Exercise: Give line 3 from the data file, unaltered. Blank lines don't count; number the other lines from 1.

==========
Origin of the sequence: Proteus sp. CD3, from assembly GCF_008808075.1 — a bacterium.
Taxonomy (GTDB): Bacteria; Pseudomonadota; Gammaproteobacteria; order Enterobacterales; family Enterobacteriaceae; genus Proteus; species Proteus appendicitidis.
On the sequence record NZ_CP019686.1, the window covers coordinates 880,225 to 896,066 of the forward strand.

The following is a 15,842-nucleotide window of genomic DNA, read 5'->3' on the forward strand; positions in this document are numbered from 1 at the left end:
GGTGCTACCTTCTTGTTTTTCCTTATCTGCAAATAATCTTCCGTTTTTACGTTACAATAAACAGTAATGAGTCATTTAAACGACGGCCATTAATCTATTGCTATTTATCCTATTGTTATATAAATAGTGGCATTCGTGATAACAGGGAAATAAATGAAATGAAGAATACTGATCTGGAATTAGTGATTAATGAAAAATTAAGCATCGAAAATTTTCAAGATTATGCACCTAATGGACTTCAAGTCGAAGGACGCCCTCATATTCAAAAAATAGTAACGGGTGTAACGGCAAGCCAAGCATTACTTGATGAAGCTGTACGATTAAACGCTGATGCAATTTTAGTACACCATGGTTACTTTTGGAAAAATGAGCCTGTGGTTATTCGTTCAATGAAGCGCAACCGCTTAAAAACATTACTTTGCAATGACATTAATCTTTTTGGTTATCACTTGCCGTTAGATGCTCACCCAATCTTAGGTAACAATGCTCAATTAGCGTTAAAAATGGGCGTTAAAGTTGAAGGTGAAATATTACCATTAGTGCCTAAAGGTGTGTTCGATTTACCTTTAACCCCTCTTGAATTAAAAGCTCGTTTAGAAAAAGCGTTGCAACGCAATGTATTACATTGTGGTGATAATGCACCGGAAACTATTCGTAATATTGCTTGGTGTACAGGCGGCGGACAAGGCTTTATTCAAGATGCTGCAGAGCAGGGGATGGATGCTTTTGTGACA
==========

On the sequence record NZ_CP019686.1, the window covers coordinates 880,225 to 896,066 of the forward strand.